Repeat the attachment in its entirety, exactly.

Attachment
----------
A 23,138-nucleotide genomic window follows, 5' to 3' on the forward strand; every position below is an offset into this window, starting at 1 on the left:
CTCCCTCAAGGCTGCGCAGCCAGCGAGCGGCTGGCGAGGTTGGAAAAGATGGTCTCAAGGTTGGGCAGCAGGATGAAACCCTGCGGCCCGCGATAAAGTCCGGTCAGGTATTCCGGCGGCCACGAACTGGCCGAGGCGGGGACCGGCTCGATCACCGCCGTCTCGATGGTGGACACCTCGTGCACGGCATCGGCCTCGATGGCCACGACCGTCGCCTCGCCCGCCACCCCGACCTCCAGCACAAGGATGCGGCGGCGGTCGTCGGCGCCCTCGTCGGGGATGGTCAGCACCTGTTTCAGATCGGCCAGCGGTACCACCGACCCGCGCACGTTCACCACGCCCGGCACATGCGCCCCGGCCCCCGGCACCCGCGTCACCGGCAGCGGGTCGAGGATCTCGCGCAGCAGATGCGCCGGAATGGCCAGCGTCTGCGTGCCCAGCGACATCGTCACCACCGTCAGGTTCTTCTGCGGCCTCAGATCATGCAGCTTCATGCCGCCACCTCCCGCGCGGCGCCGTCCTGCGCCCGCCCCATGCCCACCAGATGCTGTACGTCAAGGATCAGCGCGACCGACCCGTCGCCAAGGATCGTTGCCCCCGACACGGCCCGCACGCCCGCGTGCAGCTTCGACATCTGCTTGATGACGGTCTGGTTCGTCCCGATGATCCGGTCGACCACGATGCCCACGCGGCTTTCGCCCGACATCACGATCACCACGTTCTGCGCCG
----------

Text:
A 23,138-nucleotide genomic window follows, 5' to 3' on the forward strand; every position below is an offset into this window, starting at 1 on the left:
CTCCCTCAAGGCTGCGCAGCCAGCGAGCGGCTGGCGAGGTTGGAAAAGATGGTCTCAAGGTTGGGCAGCAGGATGAAACCCTGCGGCCCGCGATAAAGTCCGGTCAGGTATTCCGGCGGCCACGAACTGGCCGAGGCGGGGACCGGCTCGATCACCGCCGTCTCGATGGTGGACACCTCGTGCACGGCATCGGCCTCGATGGCCACGACCGTCGCCTCGCCCGCCACCCCGACCTCCAGCACAAGGATGCGGCGGCGGTCGTCGGCGCCCTCGTCGGGGATGGTCAGCACCTGTTTCAGATCGGCCAGCGGTACCACCGACCCGCGCACGTTCACCACGCCCGGCACATGCGCCCCGGCCCCCGGCACCCGCGTCACCGGCAGCGGGTCGAGGATCTCGCGCAGCAGATGCGCCGGAATGGCCAGCGTCTGCGTGCCCAGCGACATCGTCACCACCGTCAGGTTCTTCTGCGGCCTCAGATCATGCAGCTTCATGCCGCCACCTCCCGCGCGGCGCCGTCCTGCGCCCGCCCCATGCCCACCAGATGCTGTACGTCAAGGATCAGCGCGACCGACCCGTCGCCAAGGATCGTTGCCCCCGACACGGCCCGCACGCCCGCGTGCAGCTTCGACATCTGCTTGATGACGGTCTGGTTCGTCCCGATGATCCGGTCGACCACGATGCCCACGCGGCTTTCGCCCGACATCACGATCACCACGTTCTGCGCCG